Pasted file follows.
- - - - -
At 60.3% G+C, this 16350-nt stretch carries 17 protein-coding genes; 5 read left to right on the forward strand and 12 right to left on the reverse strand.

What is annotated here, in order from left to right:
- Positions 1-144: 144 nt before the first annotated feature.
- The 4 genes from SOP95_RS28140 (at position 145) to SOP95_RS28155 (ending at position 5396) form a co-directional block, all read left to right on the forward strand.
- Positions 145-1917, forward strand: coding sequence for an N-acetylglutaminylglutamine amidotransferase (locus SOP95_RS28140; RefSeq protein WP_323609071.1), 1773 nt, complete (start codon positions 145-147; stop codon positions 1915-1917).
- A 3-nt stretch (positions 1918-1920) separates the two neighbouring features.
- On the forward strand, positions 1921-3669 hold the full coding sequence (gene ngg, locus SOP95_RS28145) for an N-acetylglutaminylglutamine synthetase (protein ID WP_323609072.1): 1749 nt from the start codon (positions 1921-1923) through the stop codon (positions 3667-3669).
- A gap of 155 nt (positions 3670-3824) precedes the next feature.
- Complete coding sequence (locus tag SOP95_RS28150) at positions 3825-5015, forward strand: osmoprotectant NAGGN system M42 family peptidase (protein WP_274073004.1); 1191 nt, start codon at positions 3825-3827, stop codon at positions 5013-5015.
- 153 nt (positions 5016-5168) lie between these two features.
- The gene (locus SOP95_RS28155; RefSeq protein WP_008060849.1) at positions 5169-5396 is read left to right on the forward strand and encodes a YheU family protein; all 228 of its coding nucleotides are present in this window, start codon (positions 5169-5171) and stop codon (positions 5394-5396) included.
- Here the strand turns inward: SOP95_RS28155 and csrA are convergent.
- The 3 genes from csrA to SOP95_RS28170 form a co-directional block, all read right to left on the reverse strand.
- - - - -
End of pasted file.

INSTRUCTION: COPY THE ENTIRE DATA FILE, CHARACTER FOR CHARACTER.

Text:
At 60.3% G+C, this 16350-nt stretch carries 17 protein-coding genes; 5 read left to right on the forward strand and 12 right to left on the reverse strand.

What is annotated here, in order from left to right:
- Positions 1-144: 144 nt before the first annotated feature.
- The 4 genes from SOP95_RS28140 (at position 145) to SOP95_RS28155 (ending at position 5396) form a co-directional block, all read left to right on the forward strand.
- Positions 145-1917, forward strand: coding sequence for an N-acetylglutaminylglutamine amidotransferase (locus SOP95_RS28140; RefSeq protein WP_323609071.1), 1773 nt, complete (start codon positions 145-147; stop codon positions 1915-1917).
- A 3-nt stretch (positions 1918-1920) separates the two neighbouring features.
- On the forward strand, positions 1921-3669 hold the full coding sequence (gene ngg, locus SOP95_RS28145) for an N-acetylglutaminylglutamine synthetase (protein ID WP_323609072.1): 1749 nt from the start codon (positions 1921-1923) through the stop codon (positions 3667-3669).
- A gap of 155 nt (positions 3670-3824) precedes the next feature.
- Complete coding sequence (locus tag SOP95_RS28150) at positions 3825-5015, forward strand: osmoprotectant NAGGN system M42 family peptidase (protein WP_274073004.1); 1191 nt, start codon at positions 3825-3827, stop codon at positions 5013-5015.
- 153 nt (positions 5016-5168) lie between these two features.
- The gene (locus SOP95_RS28155; RefSeq protein WP_008060849.1) at positions 5169-5396 is read left to right on the forward strand and encodes a YheU family protein; all 228 of its coding nucleotides are present in this window, start codon (positions 5169-5171) and stop codon (positions 5394-5396) included.
- Here the strand turns inward: SOP95_RS28155 and csrA are convergent.
- The 3 genes from csrA to SOP95_RS28170 form a co-directional block, all read right to left on the reverse strand.